Classics: Will Downing – A Love Supreme (4th & Broadway)
I heard of Will Downing as a solo artist for the very first time back in 1988. This when given a listen to his eponymous album at Paris’s famous defunct store Champs-Disques. And I litteraly got overwhelmed by his rendition of ‘A Love Supreme’. A cover version of John Coltrane‘s classic of the likes to which he added lyrics which he co-wrote. And, in the meantime, its aditional remixes courtesy of David Morales and Frankie Knuckles on the 12inch package.
Will most definitely reached one of his peaks while bringin’ ‘A Love Supreme’ to a new dimension. Meanwhile beautifully surrounded by
producer Arthur Baker with whom he’d previously worked as a member of Wally Jump Jr & The Criminal Element. But also Lew Kirton on backing vocals and the late David Cole of the C&C Music Factory fame (keyboards, piano). Not to mention Stanley Turrentine responsible for the blowing sax solo.
In other words, a supreme of talents for… ‘A Love Supreme’!
A native of Brooklyn, NY, Will Downing enrolled in Erasmus Hall High School. Eventually graduating back in 1981 with Kedar Massenburg who later became president of Motown. Then attending college at Virginia Union University in Richmond, VA, before returning to the Big Apple.
Standing among his first recordings, his contribution as a backing singer to Lew Kirton‘s memorable ‘Talk To Me’ back in 1983. The first in a series of performances that saw him collaborating with numerous artists. From Jennifer Holiday to Nona Hendryx and Warp 9. Not to mention Johnny Kemp and Working Week. Then eventually joinin’ forces with former Rockers Revenge, Donnie Calvin, and Craig Derry. Thus formin’ the transient Wally Jump, Jr. & The Criminal Element with famous producer Arthur Baker. With this reunion givin’ birth to NYC early House gems such as ‘Turn Me Loose’ and ‘Tighten Up (I Just Can’t Keep Dancin’)’. This in addition to the Disco-influenced ‘Private Party’ in 1987.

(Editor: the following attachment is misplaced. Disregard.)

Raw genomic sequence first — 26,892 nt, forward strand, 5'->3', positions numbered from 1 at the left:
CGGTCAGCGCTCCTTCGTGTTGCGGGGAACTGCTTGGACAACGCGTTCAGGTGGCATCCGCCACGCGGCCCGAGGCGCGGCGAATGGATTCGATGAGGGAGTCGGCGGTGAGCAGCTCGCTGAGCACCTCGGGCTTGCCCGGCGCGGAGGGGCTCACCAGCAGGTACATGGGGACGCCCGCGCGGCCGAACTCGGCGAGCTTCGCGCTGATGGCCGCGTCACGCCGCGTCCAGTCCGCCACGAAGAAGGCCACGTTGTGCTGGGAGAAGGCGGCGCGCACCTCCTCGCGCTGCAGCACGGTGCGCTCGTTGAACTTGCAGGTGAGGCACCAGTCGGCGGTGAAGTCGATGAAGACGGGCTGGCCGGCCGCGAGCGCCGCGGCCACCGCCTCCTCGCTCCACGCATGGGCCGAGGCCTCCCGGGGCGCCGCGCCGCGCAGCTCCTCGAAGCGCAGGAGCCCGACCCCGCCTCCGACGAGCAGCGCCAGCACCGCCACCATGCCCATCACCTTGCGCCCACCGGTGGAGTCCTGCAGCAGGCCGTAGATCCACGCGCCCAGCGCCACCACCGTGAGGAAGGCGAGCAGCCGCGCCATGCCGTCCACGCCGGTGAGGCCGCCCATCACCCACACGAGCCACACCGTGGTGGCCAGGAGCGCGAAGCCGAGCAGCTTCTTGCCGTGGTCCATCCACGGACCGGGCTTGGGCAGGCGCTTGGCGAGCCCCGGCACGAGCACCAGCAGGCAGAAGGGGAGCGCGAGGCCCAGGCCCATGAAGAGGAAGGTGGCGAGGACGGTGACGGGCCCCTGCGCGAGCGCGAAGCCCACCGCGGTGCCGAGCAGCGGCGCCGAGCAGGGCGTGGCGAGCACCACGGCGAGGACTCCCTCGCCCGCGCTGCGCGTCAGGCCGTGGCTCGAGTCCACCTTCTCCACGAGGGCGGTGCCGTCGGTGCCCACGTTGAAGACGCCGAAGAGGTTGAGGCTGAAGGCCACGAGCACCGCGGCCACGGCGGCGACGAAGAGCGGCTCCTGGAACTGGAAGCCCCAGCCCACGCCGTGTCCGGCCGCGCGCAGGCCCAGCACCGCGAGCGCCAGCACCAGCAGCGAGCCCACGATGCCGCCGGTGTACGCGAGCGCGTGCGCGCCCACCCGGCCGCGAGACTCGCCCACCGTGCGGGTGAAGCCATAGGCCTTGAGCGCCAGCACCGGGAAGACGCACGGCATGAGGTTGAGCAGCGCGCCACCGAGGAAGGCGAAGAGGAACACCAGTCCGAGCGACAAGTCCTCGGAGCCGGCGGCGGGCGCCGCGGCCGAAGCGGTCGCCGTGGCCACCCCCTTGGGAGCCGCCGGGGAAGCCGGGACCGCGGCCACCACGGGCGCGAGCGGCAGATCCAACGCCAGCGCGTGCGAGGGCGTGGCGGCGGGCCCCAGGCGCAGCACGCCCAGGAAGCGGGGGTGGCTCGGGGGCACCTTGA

Another year went from then with Downing signing as a solo artist on Island Records. Then soon after delivering his eponymous debut-album with Arthur Baker in charge of the production. And, by that, delivering what stands as his biggest classic to date. In other words, his cover version of John Coltrane‘s classic ‘A Love Supreme’. This with alternative remixes courtesy of David Morales and Frankie Knuckles. The following year seeing him not only releasing his second album (‘Come Together As One’). But also brilliantly sharing the bill with Mica Paris on ‘Where Is The Love’.
His 1991 ‘A Dream Fulfilled’ album got him to deliver another cover version. This time takin’ on where War had left with their seminal ‘The World Is A Ghetto’. This with Frankie Knuckles once more in charge of the remix duties. Meanwhile the 1993 ‘Love’s The Place To Be’ is his best selling album to date with more than 500,000 sold worldwide. With thanks to gems such as the opening ‘There’s No Living Without You’. And even more to the one of a kind ‘Nothing Has Ever Felt Like This’ along with Rachelle Ferrell.
‘All The Man You Need’, his only album for Motown back in 2000, saw him duetting once again. This time with strong>Chanté Moore on the smooth ‘When You Need Me’. And, despite from suffering from polymyositis since December 2006, Will has kept on recording along with time. With the last of his 20 albums to date – ‘Soul Survivor’ – seeing the light back in September 2017 on Shanachie…